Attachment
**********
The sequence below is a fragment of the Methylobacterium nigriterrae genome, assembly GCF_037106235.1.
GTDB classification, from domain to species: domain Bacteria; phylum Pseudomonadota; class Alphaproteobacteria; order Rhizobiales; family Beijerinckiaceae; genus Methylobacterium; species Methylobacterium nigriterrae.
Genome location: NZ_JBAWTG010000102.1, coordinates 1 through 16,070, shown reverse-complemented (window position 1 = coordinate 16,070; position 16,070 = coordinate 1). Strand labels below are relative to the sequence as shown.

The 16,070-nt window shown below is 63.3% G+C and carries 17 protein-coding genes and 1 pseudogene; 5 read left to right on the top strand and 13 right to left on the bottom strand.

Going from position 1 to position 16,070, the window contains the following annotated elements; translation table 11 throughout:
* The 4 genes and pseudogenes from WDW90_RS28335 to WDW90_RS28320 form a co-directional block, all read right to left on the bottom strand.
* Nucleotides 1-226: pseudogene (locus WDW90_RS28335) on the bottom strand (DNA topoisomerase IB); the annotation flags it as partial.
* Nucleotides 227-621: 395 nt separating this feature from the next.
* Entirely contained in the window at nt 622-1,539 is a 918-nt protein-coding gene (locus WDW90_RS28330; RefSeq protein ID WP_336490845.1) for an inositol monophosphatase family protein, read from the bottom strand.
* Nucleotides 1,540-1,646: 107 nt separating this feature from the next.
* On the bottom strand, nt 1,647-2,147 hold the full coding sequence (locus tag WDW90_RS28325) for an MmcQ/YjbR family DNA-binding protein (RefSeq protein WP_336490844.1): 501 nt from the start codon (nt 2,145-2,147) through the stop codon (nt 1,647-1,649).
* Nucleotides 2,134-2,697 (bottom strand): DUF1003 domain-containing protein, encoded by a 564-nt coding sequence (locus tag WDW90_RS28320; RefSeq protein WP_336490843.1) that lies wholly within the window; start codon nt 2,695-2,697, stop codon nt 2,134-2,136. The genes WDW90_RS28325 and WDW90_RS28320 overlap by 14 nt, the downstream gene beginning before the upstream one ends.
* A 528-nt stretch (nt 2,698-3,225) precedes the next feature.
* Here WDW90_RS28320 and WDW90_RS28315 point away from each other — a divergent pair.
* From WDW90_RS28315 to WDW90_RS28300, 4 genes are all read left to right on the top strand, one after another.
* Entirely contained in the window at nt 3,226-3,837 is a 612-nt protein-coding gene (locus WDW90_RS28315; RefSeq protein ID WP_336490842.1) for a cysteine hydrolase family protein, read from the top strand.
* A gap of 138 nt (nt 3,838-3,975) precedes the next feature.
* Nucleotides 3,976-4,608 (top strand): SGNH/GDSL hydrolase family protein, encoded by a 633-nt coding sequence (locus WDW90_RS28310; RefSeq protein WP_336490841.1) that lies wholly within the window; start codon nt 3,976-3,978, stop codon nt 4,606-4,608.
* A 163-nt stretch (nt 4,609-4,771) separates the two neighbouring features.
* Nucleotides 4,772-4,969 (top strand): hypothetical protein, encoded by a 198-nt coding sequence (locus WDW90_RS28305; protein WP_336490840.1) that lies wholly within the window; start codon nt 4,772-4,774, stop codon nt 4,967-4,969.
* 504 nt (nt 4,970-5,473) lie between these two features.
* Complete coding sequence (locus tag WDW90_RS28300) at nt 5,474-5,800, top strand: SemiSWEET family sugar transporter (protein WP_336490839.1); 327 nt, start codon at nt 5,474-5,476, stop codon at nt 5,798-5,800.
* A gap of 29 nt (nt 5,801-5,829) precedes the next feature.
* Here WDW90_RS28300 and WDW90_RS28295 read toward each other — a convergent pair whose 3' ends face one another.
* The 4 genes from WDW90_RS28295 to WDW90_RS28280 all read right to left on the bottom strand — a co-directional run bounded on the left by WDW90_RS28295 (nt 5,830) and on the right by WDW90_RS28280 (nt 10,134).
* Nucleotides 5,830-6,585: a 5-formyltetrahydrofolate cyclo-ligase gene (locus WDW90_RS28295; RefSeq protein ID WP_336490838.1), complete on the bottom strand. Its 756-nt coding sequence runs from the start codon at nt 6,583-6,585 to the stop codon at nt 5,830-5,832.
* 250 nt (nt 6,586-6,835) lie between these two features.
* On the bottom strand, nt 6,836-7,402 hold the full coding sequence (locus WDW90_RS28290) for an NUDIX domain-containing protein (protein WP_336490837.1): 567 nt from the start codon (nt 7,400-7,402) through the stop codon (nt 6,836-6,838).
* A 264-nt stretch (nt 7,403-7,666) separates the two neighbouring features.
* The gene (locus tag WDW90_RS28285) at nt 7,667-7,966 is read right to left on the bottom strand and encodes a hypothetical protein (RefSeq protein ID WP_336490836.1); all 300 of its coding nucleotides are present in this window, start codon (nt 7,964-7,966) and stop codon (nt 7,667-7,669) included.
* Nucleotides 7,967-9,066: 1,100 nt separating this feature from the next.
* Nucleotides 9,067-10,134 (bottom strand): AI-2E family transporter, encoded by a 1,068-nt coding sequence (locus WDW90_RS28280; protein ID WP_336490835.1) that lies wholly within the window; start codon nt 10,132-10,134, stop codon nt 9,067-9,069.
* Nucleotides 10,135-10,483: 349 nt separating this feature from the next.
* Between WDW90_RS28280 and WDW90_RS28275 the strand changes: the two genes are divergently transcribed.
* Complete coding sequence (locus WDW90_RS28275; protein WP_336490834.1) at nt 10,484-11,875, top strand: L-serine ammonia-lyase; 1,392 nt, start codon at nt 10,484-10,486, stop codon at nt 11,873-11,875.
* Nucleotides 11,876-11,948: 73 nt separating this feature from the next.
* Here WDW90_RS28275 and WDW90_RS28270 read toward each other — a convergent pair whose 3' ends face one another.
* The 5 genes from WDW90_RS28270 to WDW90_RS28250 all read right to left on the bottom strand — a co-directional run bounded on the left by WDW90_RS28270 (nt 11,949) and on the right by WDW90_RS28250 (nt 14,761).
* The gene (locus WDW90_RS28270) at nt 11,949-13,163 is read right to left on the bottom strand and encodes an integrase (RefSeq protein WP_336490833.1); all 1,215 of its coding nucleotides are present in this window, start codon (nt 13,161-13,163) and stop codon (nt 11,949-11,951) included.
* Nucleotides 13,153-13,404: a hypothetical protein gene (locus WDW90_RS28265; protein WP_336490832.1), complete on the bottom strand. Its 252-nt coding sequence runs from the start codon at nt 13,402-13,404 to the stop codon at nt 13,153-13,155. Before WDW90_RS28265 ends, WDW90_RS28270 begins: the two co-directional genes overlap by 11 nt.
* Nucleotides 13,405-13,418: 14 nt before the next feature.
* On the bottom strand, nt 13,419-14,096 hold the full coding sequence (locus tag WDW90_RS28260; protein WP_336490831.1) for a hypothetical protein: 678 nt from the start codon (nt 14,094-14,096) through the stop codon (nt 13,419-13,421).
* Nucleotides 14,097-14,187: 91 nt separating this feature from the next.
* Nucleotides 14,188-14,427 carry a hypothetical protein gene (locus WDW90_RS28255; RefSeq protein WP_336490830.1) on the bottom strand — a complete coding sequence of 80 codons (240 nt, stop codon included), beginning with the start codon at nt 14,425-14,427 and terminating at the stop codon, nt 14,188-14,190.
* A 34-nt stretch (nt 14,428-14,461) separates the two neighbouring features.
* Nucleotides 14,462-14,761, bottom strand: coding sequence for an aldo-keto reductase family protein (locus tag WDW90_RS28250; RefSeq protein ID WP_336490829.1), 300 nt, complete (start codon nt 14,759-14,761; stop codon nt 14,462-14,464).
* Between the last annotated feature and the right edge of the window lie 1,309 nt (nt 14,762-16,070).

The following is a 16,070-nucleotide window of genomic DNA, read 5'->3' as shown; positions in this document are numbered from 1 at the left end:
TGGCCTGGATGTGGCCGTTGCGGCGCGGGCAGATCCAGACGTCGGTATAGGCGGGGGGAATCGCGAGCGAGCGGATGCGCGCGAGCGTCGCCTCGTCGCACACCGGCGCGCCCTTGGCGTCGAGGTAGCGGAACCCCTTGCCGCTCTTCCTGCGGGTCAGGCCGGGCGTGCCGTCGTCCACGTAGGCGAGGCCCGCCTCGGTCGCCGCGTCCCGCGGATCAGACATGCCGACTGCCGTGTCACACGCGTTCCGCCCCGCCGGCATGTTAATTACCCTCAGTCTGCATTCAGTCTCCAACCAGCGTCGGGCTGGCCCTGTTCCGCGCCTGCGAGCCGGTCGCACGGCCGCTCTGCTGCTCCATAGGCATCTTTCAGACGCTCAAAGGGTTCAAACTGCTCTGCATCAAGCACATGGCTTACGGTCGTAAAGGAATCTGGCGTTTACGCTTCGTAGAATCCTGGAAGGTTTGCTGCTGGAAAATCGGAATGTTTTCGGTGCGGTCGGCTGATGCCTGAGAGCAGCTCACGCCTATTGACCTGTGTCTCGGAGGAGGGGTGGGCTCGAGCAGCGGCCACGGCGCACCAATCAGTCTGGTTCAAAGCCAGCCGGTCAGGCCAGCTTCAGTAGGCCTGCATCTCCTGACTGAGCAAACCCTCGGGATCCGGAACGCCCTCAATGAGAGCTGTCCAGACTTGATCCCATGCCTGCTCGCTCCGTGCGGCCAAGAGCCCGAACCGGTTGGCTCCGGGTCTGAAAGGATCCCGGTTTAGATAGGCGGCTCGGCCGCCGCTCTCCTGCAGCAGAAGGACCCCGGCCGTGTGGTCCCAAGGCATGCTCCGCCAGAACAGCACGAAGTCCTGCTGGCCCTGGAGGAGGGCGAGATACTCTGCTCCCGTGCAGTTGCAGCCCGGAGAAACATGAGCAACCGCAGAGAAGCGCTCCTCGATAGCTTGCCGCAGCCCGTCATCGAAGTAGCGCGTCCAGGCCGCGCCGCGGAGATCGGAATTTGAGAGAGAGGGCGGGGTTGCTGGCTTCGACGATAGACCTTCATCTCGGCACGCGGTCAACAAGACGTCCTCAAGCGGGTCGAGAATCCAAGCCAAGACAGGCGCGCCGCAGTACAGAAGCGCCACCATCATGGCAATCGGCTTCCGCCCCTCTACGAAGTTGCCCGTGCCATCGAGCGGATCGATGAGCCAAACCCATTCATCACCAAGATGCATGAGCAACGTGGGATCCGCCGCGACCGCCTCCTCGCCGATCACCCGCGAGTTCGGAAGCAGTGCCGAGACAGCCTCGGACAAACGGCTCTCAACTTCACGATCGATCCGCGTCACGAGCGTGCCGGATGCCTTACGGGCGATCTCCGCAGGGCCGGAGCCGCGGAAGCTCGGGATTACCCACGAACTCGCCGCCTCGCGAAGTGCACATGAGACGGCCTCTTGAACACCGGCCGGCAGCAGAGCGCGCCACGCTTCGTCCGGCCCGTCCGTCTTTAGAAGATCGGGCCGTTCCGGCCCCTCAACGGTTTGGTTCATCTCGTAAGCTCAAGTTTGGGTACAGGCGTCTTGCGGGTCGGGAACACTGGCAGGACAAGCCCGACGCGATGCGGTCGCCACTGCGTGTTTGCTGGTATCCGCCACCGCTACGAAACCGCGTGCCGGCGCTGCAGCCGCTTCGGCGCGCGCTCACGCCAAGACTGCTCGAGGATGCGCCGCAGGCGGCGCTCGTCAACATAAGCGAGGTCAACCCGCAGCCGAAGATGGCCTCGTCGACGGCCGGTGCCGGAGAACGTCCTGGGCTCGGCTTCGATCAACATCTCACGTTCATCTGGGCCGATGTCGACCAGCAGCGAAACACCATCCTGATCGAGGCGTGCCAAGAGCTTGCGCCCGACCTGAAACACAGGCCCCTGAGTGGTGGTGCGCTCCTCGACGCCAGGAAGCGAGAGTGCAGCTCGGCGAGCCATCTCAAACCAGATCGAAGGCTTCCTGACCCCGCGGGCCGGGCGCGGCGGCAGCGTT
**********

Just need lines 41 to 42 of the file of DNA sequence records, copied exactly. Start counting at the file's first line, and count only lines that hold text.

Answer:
* Nucleotides 13,405-13,418: 14 nt before the next feature.
* On the bottom strand, nt 13,419-14,096 hold the full coding sequence (locus tag WDW90_RS28260; protein WP_336490831.1) for a hypothetical protein: 678 nt from the start codon (nt 14,094-14,096) through the stop codon (nt 13,419-13,421).